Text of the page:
Tehran Chamber of Commerce, Industries, Mines and Agriculture at VBW Munich office

Tehran Chamber of Commerce, Industries, Mines and Agriculture at VBW Munich office

Bavaria's Industry Association (VBW) says the financial complexity of dealing with Iran remains problematic with "severe improvement" needed to smooth transactions, despite the recent lifting of sanctions.

Punitive economic measures were levied for decades as a nervous West flexed its financial muscles against an administration some thought could be enriching uranium for use in possible nuclear weapons development, but their lifting still makes credit access extremely challenging.

Tehran's emergence from 30 years of being cold shouldered by a hostile West has presented the automotive industry – suppliers in particular - with what could be a future 3m market – but there are still significant obstacles to hurdle before normalised trade becomes routine.

The Bavarian Industry Association - Vereinigung der Bayerischen Wirtschaft – recently set up a liaison office in Tehran with an eye to its component sector undertaking business with Iran – but cautions of the need to tread warily when it comes to finance.

"At present, financing trade with Iranian companies is still difficult," VBW CEO, Bertram Brossardt, told just-auto from Munich. "The economy needs a severe improvement in the execution of financial transactions with Iranian business partners. Here we look to the banks to ensure payments can be made easily and reliably.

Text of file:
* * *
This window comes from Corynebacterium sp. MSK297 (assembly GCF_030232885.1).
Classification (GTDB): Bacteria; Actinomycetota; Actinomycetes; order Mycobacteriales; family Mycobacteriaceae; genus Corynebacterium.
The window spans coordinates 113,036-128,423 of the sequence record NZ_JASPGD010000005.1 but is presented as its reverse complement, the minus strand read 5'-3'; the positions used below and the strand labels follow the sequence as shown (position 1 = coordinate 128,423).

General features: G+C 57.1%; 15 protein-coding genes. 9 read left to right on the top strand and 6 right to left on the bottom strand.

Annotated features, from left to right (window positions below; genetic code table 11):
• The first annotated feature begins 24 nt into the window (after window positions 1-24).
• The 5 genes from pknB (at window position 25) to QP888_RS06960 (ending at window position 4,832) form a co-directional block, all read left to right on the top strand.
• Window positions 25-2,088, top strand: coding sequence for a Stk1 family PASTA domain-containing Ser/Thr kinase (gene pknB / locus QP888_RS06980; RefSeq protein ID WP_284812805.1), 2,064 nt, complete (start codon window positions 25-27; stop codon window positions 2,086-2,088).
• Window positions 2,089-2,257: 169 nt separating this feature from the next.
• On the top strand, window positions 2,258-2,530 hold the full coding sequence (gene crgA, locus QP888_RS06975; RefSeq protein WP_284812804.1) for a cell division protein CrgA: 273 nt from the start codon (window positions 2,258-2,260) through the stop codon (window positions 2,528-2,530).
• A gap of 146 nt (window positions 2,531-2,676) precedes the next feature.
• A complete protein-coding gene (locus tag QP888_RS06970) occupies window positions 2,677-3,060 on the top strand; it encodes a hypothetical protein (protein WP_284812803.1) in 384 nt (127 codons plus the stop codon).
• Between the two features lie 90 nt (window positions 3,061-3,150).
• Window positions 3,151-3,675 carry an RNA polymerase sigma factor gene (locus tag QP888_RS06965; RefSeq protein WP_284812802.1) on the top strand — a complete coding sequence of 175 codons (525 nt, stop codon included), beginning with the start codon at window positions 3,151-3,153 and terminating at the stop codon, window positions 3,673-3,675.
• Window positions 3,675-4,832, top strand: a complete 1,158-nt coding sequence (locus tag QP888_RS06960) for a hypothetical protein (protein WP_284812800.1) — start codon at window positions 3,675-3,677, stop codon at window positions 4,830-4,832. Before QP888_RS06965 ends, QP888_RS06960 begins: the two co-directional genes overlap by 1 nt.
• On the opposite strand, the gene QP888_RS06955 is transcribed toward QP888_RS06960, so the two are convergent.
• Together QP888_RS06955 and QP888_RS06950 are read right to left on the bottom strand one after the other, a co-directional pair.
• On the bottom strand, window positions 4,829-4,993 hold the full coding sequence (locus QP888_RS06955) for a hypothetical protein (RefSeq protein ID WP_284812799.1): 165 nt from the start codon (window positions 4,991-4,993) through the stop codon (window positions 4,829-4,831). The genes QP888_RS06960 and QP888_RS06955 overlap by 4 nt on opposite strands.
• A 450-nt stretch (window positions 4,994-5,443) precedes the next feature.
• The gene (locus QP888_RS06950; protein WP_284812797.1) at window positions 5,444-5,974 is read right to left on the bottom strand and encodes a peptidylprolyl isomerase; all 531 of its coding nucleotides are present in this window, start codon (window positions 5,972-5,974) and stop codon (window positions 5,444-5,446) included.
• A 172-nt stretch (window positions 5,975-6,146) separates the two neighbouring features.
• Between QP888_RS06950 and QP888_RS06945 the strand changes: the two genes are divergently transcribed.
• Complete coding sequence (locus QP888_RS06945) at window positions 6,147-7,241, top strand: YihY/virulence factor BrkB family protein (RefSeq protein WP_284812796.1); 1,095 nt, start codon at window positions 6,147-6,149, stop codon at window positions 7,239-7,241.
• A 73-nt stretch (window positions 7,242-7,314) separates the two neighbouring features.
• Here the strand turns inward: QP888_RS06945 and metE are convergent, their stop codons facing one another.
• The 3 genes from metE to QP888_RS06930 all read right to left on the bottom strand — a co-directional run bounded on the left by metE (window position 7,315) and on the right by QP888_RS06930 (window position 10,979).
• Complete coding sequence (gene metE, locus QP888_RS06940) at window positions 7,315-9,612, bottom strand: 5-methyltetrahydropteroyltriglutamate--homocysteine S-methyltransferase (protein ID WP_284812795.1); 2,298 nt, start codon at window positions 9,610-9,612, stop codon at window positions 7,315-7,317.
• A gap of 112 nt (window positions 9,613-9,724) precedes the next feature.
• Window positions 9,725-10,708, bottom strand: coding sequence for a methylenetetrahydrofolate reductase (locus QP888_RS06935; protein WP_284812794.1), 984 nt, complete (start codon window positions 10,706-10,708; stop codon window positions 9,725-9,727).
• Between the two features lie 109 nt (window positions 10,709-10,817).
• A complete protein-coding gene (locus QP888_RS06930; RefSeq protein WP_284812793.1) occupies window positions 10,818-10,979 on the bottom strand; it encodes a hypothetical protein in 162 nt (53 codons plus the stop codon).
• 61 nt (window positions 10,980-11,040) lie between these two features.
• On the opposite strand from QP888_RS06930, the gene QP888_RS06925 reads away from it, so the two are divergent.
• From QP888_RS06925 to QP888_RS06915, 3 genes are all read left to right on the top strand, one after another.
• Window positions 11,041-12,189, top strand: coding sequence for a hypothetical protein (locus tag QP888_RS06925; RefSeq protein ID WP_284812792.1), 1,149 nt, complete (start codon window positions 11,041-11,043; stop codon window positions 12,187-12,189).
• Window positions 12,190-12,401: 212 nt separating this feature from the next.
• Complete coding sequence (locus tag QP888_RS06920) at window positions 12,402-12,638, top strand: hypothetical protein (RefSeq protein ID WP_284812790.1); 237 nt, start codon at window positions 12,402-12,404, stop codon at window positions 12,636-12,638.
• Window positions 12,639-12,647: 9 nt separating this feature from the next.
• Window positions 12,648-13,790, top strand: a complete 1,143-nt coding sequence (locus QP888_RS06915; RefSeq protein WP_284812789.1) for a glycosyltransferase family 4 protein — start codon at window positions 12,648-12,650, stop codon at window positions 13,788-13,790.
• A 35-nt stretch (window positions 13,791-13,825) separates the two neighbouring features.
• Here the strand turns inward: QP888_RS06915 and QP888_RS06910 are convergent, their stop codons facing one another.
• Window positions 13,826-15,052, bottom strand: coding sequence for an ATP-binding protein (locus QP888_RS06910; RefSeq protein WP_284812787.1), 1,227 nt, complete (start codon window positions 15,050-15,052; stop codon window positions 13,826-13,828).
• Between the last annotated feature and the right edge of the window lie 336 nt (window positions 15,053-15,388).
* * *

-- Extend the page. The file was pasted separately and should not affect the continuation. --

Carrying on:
"For the Iranian economy, ongoing unemployment, which is expected to remain around 12%, poses great challenges. The skills shortage has a negative outcome for the economy."

Despite the difficulties, the VBW chief insists there is "great potential" in the mechanical engineering sector, with 30% of Bavarian exports to Iran already falling within the segment.

Additionally, demand for German products and services in energy efficiency and climate protection, as well as in the chemical industry, pharmaceuticals and medicine technology, is growing.

"We see particularly interesting opportunities within the automotive industry," added Brossardt. "In connection with a recent visit by the Tehran Chamber of Commerce, Industries, Mines and Agriculture to Munich on our invitation, the Bavarian Industry Association signed a Memorandum of Understanding with the Iranian Auto Parts Manufacturers Association.

"Germany, particularly Bavaria, and Iran have a long history of trade relations. At its peak in 1976, 2.6% of Bavaria's exports went to Iran. The introduction of the sanctions in 2006 and their tightening in 2012, led to a strong decrease in trade activity.

"Yet, the quality of German and Bavarian products and the reliability of our companies continue to be highly valued by our Iranian partners. Now the sanctions are gradually being lifted, we are determined to exploit business opportunities fully by building on our past contacts."